Project reviews

Pattern Weights Project Review

In 2015 one of my mom’s friends loaned me her pattern weights. They were a mix of store-bought washer style (encased in yellow plastic) and plain washers. Previously I been using lots of pins to secure my patterns to my fabric, and whatever weighty items were handy to hold my fabrics in place while cutting. This includes small food cans, wrist weights, scissors, (maybe this why I could never find my scissors), rolls of masking tape… pretty much anything was fair game. Pattern weights are so much more convenient than pins and random objects and I’ve wanted to make my own set ever since I returned that set.

A quick web search will reveal that there are several styles of homemade pattern weights. When I was cutting 2.5” fabric squares for The Glorified Scrap Basket, I recalled that I needed 3” fabric squares for a pattern weights project. Seemed like the perfect time to try out the Sewing 201: Pattern Weights tutorial by Caroline at SewCanShe.com.

The online tutorial and downloadable PDF for this project are available here:

Sewing 201: Pattern Weights

Note this pattern is for personal use only.

Here are my thoughts on this project.

The tutorial beings with some photos, a description of Caroline’s motivation for creating the tutorial and some reasons why we should be using them. Next is a note about the materials you will need to create 12 pattern weights.

Step 0 Gather your materials.

I used a 3” square template to help me identify fabric scraps big enough for this project when I was cutting squares for the Glorified Scrap Basket.

Sewn By Tanya Project Review| Sewing 201: Pattern Weights by SewCanShe: template
Cardstock template & fabric squares

I got a bit carried away cutting squares and ended up with enough to make 16 pattern weights (have about a dozen extras for the my next Glorified Scrap Basket too). I also had some 1” wide Jacquard ribbon left over from making Yoga Mat Strap Wraps. The patterns on the Jacquard ribbon didn’t match with all of my fabric squares so I opted to omit the ribbon handles from some of my pattern weights.

Step 1 Pin

Once you’ve selected which fabric squares and decided will be the tops and which will be the bottoms, pin your layers together. I pinned my Jacquard ribbon to the tops then pinned the tops and bottoms together, right sides together.

Step 2 Sew

The tutorial instructs us to dogleg the stitches adjacent to the gap. It really did make it easier to turn such small pieces.

Sewn By Tanya Project Review| Sewing 201: Pattern Weights by SewCanShe: inside out pattern weights
Inside out pattern weights showing doglegs at gap

Unfortunately I wasn’t much more precise with cutting my 3” squares for this project than for cutting my 2.5” squares for the Glorified Scrap Basket. Fortunately this project is more forgiving of slightly imperfect squares.

Step 3 Fill

Caroline used 2 tablespoons of rice to fill each of her pattern weights. I purchased the cheapest rice from the bulk food section of my grocery store especially for this project (long grain white rice $0.25 / 100 g). Two level tablespoons of this rice weighs ~ 32 g.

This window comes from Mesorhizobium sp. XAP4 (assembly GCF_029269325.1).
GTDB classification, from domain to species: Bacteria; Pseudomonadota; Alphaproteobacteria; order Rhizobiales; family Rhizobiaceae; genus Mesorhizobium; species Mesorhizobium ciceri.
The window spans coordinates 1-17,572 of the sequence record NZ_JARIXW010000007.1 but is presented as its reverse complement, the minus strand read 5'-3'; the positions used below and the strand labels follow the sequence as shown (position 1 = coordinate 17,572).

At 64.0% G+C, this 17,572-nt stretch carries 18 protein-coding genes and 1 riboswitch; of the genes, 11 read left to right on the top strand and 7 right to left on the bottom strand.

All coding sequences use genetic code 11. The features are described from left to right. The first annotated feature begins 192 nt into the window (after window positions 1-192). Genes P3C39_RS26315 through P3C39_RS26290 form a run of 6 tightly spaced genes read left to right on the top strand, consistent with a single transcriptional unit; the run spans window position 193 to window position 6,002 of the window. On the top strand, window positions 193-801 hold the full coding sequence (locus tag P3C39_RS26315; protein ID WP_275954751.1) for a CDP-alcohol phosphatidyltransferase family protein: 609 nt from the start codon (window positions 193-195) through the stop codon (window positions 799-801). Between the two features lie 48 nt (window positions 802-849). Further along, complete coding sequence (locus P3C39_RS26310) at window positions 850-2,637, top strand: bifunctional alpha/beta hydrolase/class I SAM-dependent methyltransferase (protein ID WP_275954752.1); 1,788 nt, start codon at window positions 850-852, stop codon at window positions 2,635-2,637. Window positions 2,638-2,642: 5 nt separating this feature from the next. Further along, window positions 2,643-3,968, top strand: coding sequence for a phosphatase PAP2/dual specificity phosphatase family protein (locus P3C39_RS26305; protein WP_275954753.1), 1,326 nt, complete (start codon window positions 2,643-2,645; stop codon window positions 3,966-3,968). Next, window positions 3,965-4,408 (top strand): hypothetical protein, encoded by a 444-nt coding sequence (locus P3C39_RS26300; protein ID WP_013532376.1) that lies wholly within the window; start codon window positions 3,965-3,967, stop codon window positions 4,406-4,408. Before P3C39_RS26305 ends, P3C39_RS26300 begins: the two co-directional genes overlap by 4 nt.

Sewn By Tanya Project Review| Sewing 201: Pattern Weights by SewCanShe: filling a pattern weight
Filling a pattern weight

A funnel comes in handy to fill the pattern weights. Initially I filled them with 2 level tablespoons of rice, but I found that heaped tablespoons worked better. Make sure you leave enough room to sew the gaps closed.

Step 4 Close

You can sew the turning/filling gap closed with your sewing machine. I didn’t want my stitching to be visible so I opted to sew the gaps closed by hand instead of changing my top and bottom threads multiple times. The rice seemed to have settled between when I filled my pattern weights and when I sewed the gaps. I did add an extra ¼ tsp of rice to some of them. Do keep in mind that overfilling will make it harder to sew the gaps closed and harder to slip a finger under the ribbon handles.

Conclusion

Most of my fabric squares were quilting weight cotton (some with interfacing, some without), but there were also some light weight cotton (with interfacing), polyester and home décor fabric. Between the difference fabric weights and omitting the ribbon from some, the weights of each of my pattern weight varied. The lightest one is 33 g and heaviest one is 42 g. Most weight between 35 g and 37 g and the average weight is 37 g. The 16 pattern weights weigh a total of 592 g (LOL…Guess I didn’t need to buy 1.8 kg of rice), which is a decent weight for holding patterns and fabrics together and on your tabletop.

Here are some photos of my rice-filled pattern weights.

Sewn By Tanya Project Review| Sewing 201: Pattern Weights by SewCanShe: tops
Top view
Sewn By Tanya Project Review| Sewing 201: Pattern Weights by SewCanShe: bottom view
Bottom view

I am curious to know how this weight compares to metal washer pattern weights. Maybe I’ll have to make some of them too.

I enjoy making practical things and these pattern weights are no exception. They come together quickly (especially if your sew the gaps with your sewing machine) and are so handy to have around. They would also make a great gift for sewers who don’t already have some. I’m looking forward to making a matched set of these for someone special.

Have you made or used pattern weights? If so, which style do you prefer? Comment below and/or Pin me for later!

Tanya

Sewn By Tanya Project Review| Sewing 201: Pattern Weights by SewCanShe

 

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